SUBSCRIBE | NEWSLETTERS | MAPS | VIDEOS | BLOGS | MARKETPLACE | CONTESTS
TRY BACKPACKER FREE!
SUBSCRIBE NOW and get
2 Free Issues and 3 Free Gifts!
Full Name:
Address 1:
Address 2:
City:
State:
Zip Code:
Email: (required)
If I like it and decide to continue, I'll pay just $12.00, and receive a full one-year subscription (9 issues in all), a 73% savings off the newsstand price! If for any reason I decide not to continue, I'll write "cancel" on the invoice and owe nothing.
Your subscription includes 3 FREE downloadable booklets.
Or click here to pay now and get 2 extra issues
Offer valid in US only.

Also on Backpacker.com


Enter Zip Code

Backpacker Magazine – December 2000

Hiking California's John Muir Trail

This magnificent trail travels through three California parks while showcasing the natural wonders Muir worked to preserve.

by: Taryn Jory and Andy Dappen


John Muir, the staunch 19th-century conservationist, might well be considered the father of our National Park system. It is due largely to his lobbying, writings, and influence that California's Yosemite, Sequoia, and Kings Canyon National Parks exist today.

So it's appropriate that the 211-mile John Muir Trail (JMT) travels through all three parks. Along the way, and with 11 additional miles to traverse from the top of Mt. Whitney to Whitney Portals, the trail showcases the features so magical to Muir: sheer rock walls, mile-deep canyons, skyscraper-tall trees, saw-blade ridges, golden granite, green lakes, cobalt skies, and pine-scented forests. With such natural endowments, it's not surprising that the JMT, spanning 160 air miles of wilderness uncrossed by roads, was one of our readers' top picks for scenery.

Unfortunately, the solitude that Muir so valued in the Sierra is now somewhat diluted; don't harbor illusions that the JMT will lead you far from human contact. The trail is well used, and regulating agencies have put a great deal of effort into providing ample signage, quality trail work, and well-maintained campsites.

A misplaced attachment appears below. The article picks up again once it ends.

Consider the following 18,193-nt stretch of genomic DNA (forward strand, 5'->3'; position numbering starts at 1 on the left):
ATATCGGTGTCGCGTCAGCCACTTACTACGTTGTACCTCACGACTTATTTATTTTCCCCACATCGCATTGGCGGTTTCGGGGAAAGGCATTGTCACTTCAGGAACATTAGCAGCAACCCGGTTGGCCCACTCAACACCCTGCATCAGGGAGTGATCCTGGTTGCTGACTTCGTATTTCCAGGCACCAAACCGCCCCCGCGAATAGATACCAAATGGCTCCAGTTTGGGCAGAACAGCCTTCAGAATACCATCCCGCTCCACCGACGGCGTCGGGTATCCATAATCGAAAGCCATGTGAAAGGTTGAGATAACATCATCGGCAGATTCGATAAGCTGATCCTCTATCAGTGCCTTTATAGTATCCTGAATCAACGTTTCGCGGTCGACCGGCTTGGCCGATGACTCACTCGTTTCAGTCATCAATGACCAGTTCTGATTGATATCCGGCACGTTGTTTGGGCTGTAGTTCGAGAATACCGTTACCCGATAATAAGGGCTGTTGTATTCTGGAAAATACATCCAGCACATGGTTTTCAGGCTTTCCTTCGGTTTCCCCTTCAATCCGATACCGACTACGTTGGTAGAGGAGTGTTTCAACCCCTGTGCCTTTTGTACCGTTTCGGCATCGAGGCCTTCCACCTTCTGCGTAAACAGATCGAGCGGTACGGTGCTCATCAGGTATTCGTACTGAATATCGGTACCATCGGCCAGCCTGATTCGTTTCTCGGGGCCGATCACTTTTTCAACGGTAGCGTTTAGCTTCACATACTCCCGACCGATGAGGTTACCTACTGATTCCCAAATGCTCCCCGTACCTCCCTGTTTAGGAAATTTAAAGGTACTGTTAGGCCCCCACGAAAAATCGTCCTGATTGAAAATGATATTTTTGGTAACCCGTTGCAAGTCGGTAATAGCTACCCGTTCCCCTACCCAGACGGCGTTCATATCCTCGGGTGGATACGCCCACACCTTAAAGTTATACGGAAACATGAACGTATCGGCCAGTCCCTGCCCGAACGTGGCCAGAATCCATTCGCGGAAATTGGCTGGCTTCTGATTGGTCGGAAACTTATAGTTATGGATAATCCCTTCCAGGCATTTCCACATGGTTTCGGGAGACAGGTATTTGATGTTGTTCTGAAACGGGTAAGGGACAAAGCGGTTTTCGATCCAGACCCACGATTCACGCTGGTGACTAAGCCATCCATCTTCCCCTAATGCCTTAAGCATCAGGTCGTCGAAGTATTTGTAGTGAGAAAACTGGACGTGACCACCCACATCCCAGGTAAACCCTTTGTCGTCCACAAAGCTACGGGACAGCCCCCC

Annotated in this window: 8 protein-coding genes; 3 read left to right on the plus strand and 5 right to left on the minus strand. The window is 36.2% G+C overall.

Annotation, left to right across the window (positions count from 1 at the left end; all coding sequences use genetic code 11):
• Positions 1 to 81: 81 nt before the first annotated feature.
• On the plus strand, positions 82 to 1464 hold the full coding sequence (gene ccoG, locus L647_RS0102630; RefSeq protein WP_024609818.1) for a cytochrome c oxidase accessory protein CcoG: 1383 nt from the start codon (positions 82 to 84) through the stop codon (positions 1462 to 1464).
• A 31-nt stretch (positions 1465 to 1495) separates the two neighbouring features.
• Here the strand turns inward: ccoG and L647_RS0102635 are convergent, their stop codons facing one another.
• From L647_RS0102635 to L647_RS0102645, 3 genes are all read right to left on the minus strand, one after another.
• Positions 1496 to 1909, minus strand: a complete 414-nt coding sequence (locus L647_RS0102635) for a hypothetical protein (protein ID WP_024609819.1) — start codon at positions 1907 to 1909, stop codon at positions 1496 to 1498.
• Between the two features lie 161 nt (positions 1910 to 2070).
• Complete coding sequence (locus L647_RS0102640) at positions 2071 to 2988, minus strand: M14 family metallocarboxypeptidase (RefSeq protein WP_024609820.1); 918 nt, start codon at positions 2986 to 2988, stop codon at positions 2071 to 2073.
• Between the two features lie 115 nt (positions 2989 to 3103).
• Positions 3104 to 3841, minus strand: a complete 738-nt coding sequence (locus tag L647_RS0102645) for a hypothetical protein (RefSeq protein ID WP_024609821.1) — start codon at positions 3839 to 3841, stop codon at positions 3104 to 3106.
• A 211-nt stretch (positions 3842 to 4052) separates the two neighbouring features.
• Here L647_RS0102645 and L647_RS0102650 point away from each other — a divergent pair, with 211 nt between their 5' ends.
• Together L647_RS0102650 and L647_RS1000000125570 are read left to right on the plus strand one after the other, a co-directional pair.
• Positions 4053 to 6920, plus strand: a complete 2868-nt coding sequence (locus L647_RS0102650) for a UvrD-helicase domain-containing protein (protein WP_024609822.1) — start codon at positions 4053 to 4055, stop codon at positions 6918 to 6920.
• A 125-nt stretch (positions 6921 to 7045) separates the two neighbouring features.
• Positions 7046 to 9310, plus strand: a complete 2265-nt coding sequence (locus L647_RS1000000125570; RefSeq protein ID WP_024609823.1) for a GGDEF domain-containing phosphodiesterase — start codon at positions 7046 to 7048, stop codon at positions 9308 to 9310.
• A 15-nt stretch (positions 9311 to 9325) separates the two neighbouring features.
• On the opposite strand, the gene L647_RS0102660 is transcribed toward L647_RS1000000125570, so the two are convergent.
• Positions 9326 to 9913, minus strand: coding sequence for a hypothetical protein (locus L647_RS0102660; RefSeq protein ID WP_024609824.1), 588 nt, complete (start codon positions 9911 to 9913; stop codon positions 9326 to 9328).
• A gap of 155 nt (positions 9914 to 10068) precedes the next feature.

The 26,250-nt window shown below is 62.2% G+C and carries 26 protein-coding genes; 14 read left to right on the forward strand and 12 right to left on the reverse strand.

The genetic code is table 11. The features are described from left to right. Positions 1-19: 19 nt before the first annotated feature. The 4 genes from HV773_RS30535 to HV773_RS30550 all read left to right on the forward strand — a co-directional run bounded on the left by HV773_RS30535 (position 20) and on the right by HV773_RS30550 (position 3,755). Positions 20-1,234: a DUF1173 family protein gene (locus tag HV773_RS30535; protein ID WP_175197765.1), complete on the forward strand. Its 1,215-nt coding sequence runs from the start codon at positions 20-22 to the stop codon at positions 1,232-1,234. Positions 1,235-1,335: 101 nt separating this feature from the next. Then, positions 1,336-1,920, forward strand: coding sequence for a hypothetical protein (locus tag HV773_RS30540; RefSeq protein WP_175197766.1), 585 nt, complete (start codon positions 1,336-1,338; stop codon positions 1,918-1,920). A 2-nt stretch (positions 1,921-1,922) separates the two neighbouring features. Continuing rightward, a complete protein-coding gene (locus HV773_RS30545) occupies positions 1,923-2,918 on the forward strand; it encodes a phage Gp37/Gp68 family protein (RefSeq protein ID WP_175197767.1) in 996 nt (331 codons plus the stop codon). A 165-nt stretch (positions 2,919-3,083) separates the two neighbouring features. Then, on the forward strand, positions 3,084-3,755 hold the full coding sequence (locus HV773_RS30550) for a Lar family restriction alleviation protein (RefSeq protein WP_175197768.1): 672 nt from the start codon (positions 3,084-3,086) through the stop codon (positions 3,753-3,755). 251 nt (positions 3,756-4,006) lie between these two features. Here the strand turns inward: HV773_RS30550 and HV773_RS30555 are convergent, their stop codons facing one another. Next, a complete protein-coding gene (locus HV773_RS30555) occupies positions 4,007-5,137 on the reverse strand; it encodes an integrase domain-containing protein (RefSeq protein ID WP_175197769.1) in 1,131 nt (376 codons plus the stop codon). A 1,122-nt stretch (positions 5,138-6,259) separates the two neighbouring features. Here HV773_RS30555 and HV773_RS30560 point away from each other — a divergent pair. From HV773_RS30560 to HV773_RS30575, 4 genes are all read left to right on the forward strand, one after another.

Muir might roll over in his grave if he knew his Sierra has become so civilized, but readers appreciate the results of all this work. Without it, a well-loved trail might be loved to death.

For best information:
Pacific Crest Trail Association, (916) 349-2109; www.pcta.org/jmt/index.html. Guide to the John Muir Trail, by Thomas Winnett and Kathy Morey (Wilderness Press, 800-443-7227; www.wildernesspress.com; $11.95).




Subscribe to Backpacker magazine
Sign up for our free weekly e-newsletter
Name:
Address 1:
Address 2:
City:
State:
Zip:
Email (req):

Reader Rating: -

ADD A COMMENT

Your rating:
Your Name:

Comment:

My Profile Join Now

Most recent threads

The Political Arena
Buddhist Extremist Cell
Posted On: Aug 19, 2014
Submitted By: craigwill
Trailhead Register
Tips for long road trips?
Posted On: Aug 19, 2014
Submitted By: Cloudwalker
Go
View all Gear
Find a retailer

Special sections - Expert handbooks for key trails, techniques and gear

Check out Montana in Warren Miller's Ticket to Ride
Warren Miller athletes charge hard and reflect on Big Sky country, their love for this space and the immense energy allotted to the people who reside in Montana.

Boost Your Apps
Add powerful tools and exclusive maps to your BACKPACKER apps through our partnership with Trimble Outdoors.

Carry the Best Maps
With BACKPACKER PRO Maps, get life-list destinations and local trips on adventure-ready waterproof myTopo paper.

FREE Rocky Mountain Trip Planner
Sign up for a free Rocky Mountain National Park trip planning kit from our sister site MyRockyMountainPark.com.

Follow BackpackerMag on Twitter Follow Backpacker on Facebook
Get 2 FREE Trial Issues and 3 FREE GIFTS
Survival Skills 101 • Eat Better
The Best Trails in America
YES! Please send me my FREE trial issues of Backpacker
and my 3 FREE downloadable booklets.
Full Name:
City:
Address 1:
Zip Code:
State:
Address 2:
Email (required):
Free trial offer valid for US subscribers only. Canadian subscriptions | International subscriptions